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Hepatitis B virus (HBV) infects the liver. HBV is spread through infected blood and body fluids. Risk factors include being born to an HBV-infected woman, having unprotected sex, sharing injection drug equipment, sharing personal hygiene items (e.g., razors, nail clippers, toothbrushes), and living in a household with infected persons.

Resources for the general public

Resources for health care professionals

Purpose of surveillance:

  • To identify infectious cases and outbreaks
  • To identify exposed persons eligible for post-exposure prophylaxis
  • To identify and eliminate sources of transmission
  • To identify pregnant women with hepatitis B and ensure prompt treatment to prevent infection of the newborn

Hepatitis B case data

Local epidemiology:

Nine cases of acute HBV infection were reported in 2015. Five (56%) of the cases were male, and median age was 42 years (range 29 – 63 years). Sexual activity was the suspected route of exposure for four (44%) cases. Six cases were hospitalized, none died.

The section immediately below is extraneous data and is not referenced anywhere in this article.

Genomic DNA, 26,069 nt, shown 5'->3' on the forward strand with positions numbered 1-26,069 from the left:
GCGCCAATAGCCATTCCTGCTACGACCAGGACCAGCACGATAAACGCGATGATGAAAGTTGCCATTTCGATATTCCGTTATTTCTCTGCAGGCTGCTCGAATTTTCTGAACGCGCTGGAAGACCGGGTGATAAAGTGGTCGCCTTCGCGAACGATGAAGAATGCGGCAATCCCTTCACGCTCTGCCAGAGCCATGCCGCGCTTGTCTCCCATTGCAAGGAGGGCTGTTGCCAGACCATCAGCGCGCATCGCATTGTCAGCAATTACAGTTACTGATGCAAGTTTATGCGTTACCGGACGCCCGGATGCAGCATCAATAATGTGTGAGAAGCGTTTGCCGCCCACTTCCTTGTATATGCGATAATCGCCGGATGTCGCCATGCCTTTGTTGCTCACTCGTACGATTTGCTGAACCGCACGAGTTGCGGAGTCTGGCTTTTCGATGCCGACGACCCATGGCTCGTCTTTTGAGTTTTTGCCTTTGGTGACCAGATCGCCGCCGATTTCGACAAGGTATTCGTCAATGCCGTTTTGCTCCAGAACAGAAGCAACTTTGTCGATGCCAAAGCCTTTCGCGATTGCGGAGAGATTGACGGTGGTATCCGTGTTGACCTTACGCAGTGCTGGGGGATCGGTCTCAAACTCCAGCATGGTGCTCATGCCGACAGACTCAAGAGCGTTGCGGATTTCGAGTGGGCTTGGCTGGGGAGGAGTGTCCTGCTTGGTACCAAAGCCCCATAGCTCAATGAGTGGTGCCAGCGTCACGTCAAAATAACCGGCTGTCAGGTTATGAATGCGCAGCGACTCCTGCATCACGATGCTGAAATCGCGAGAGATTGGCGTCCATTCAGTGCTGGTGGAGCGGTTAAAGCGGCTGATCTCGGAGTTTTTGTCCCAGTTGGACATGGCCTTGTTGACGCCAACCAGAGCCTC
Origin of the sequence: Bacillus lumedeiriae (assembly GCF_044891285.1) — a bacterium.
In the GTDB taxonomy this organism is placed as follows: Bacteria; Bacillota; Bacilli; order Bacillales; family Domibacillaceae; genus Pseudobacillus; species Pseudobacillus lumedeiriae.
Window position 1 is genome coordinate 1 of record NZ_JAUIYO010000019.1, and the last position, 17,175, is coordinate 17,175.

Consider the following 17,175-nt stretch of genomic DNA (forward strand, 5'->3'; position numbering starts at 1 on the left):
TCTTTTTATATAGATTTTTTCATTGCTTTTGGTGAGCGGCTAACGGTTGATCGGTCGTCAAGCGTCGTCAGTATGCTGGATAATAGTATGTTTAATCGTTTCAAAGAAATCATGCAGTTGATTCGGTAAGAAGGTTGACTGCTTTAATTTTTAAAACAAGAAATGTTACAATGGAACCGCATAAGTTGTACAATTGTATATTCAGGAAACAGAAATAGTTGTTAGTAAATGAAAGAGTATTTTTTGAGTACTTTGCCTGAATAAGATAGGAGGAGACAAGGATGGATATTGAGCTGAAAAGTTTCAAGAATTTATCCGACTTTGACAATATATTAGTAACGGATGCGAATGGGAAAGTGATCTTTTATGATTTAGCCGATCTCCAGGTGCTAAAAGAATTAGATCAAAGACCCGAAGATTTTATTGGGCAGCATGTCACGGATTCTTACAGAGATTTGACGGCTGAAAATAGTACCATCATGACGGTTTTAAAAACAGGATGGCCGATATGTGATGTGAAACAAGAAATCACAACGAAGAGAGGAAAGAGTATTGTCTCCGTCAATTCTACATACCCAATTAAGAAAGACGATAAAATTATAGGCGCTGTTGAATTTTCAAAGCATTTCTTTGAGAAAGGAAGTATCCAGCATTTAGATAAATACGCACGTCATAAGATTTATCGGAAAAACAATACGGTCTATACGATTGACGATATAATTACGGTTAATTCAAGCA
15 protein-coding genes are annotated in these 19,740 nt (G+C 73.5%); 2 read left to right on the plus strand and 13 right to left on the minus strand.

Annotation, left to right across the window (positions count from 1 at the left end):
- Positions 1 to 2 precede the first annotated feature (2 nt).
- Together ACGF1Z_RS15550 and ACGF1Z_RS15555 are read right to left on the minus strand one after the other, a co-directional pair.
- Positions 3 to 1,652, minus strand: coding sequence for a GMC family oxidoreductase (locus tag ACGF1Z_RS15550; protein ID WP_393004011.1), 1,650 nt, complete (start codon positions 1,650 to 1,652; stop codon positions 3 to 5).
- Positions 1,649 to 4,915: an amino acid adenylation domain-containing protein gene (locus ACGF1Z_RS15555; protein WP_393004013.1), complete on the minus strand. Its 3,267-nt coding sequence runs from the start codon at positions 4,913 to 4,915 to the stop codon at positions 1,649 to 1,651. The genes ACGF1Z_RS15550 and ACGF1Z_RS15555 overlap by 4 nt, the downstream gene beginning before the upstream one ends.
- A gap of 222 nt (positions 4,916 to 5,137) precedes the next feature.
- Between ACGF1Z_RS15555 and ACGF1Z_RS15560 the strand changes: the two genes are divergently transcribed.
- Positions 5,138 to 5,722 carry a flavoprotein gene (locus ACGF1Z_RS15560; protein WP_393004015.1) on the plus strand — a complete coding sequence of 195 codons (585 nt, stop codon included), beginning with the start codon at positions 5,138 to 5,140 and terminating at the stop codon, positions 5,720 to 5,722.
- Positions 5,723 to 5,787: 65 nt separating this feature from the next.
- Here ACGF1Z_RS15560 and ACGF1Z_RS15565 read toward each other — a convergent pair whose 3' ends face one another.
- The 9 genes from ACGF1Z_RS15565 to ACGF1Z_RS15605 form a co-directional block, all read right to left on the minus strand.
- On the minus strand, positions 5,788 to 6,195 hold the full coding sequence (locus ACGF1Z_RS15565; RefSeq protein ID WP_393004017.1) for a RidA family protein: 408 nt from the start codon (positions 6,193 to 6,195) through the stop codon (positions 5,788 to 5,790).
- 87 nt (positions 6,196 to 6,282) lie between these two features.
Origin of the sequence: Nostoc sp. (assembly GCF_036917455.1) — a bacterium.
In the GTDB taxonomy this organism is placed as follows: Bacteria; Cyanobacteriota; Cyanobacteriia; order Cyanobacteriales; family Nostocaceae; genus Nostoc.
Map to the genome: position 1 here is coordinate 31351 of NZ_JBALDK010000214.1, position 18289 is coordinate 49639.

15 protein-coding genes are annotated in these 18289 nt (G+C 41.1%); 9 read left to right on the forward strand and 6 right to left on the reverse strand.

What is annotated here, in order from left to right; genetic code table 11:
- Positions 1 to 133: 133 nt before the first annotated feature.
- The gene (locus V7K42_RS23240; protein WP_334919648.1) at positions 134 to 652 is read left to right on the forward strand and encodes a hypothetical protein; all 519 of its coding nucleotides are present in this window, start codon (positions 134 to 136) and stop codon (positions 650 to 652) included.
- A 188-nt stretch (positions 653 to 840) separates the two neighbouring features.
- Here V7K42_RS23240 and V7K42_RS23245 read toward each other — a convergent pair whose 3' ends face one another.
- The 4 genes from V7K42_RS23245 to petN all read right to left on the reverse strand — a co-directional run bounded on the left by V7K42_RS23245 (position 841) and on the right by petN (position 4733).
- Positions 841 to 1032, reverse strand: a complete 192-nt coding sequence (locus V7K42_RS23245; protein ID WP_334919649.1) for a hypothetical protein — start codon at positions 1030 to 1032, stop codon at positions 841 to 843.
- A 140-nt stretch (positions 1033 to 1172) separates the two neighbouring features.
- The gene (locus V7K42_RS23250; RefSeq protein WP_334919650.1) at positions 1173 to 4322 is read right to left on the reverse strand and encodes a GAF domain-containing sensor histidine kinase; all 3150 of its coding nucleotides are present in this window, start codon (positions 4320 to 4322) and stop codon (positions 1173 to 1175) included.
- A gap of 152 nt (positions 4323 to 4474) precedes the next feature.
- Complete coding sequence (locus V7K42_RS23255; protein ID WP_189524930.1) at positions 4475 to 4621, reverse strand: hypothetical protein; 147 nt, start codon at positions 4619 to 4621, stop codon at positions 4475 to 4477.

In 2015, 738 chronic hepatitis B cases were reported.

Women of childbearing age receive additional follow up from Public Health, since hepatitis B infection can be passed perinatally from mother to infant, but is 85% - 95% preventable when post-exposure prophylaxis (PEP) is administered to the infant at birth. Women with hepatitis B who are reported to Public Health are evaluated for pregnancy status, and pregnant women are enrolled in the Perinatal Hepatitis B Prevention Program (PHBPP). The PHBPP’s goal is to ensure these infants receive timely preventive treatment beginning at birth. In 2015, 164 infants in King County were born to women with hepatitis B infection. Of those, all infants received on-time post-exposure treatment, including hepatitis B immune globulin and the first dose of hepatitis B vaccine.

Since chronic HBV infection became reportable in Washington state in December 2000, the number of reports in King County has ranged from 400 to 878 annually. Reports of acute HBV cases in King County and nationally have been declining since the 1980s when hepatitis B vaccine became widely available.